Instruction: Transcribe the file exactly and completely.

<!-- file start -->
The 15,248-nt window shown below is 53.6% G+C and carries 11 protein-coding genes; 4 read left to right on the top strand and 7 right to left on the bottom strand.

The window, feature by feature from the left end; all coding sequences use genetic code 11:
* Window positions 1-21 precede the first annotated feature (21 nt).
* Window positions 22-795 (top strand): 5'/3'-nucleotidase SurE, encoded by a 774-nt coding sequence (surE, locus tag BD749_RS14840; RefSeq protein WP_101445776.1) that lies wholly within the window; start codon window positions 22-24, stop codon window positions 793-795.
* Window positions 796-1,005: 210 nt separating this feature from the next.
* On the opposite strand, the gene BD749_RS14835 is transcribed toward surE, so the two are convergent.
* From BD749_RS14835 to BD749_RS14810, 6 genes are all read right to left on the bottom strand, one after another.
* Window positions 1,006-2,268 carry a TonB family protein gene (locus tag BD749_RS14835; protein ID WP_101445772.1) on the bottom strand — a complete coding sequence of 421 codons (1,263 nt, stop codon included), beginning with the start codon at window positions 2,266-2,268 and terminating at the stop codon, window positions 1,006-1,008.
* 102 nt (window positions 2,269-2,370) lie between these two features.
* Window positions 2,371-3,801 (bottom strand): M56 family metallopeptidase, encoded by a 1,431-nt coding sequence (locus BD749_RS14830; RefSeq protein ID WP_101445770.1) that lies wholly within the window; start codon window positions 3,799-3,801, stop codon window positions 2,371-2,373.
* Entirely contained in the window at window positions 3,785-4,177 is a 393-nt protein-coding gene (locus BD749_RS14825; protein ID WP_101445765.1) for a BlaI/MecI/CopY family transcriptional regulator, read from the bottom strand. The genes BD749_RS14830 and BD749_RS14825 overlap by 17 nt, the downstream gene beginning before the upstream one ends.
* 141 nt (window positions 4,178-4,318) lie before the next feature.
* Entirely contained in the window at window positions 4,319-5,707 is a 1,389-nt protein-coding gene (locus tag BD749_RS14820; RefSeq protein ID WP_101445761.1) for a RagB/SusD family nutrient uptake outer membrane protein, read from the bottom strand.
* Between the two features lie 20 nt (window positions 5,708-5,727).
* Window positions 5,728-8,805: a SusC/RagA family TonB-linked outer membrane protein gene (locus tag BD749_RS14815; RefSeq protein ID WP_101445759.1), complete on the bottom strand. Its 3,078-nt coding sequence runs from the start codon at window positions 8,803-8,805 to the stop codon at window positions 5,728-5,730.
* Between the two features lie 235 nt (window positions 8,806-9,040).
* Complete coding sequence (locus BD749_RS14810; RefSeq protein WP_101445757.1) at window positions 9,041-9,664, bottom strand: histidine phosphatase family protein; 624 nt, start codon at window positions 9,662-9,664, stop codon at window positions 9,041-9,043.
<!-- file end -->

The 15,248-nt window shown below is 53.6% G+C and carries 11 protein-coding genes; 4 read left to right on the top strand and 7 right to left on the bottom strand.

The window, feature by feature from the left end; all coding sequences use genetic code 11:
* Window positions 1-21 precede the first annotated feature (21 nt).
* Window positions 22-795 (top strand): 5'/3'-nucleotidase SurE, encoded by a 774-nt coding sequence (surE, locus tag BD749_RS14840; RefSeq protein WP_101445776.1) that lies wholly within the window; start codon window positions 22-24, stop codon window positions 793-795.
* Window positions 796-1,005: 210 nt separating this feature from the next.
* On the opposite strand, the gene BD749_RS14835 is transcribed toward surE, so the two are convergent.
* From BD749_RS14835 to BD749_RS14810, 6 genes are all read right to left on the bottom strand, one after another.
* Window positions 1,006-2,268 carry a TonB family protein gene (locus tag BD749_RS14835; protein ID WP_101445772.1) on the bottom strand — a complete coding sequence of 421 codons (1,263 nt, stop codon included), beginning with the start codon at window positions 2,266-2,268 and terminating at the stop codon, window positions 1,006-1,008.
* 102 nt (window positions 2,269-2,370) lie between these two features.
* Window positions 2,371-3,801 (bottom strand): M56 family metallopeptidase, encoded by a 1,431-nt coding sequence (locus BD749_RS14830; RefSeq protein ID WP_101445770.1) that lies wholly within the window; start codon window positions 3,799-3,801, stop codon window positions 2,371-2,373.
* Entirely contained in the window at window positions 3,785-4,177 is a 393-nt protein-coding gene (locus BD749_RS14825; protein ID WP_101445765.1) for a BlaI/MecI/CopY family transcriptional regulator, read from the bottom strand. The genes BD749_RS14830 and BD749_RS14825 overlap by 17 nt, the downstream gene beginning before the upstream one ends.
* 141 nt (window positions 4,178-4,318) lie before the next feature.
* Entirely contained in the window at window positions 4,319-5,707 is a 1,389-nt protein-coding gene (locus tag BD749_RS14820; RefSeq protein ID WP_101445761.1) for a RagB/SusD family nutrient uptake outer membrane protein, read from the bottom strand.
* Between the two features lie 20 nt (window positions 5,708-5,727).
* Window positions 5,728-8,805: a SusC/RagA family TonB-linked outer membrane protein gene (locus tag BD749_RS14815; RefSeq protein ID WP_101445759.1), complete on the bottom strand. Its 3,078-nt coding sequence runs from the start codon at window positions 8,803-8,805 to the stop codon at window positions 5,728-5,730.
* Between the two features lie 235 nt (window positions 8,806-9,040).
* Complete coding sequence (locus BD749_RS14810; RefSeq protein WP_101445757.1) at window positions 9,041-9,664, bottom strand: histidine phosphatase family protein; 624 nt, start codon at window positions 9,662-9,664, stop codon at window positions 9,041-9,043.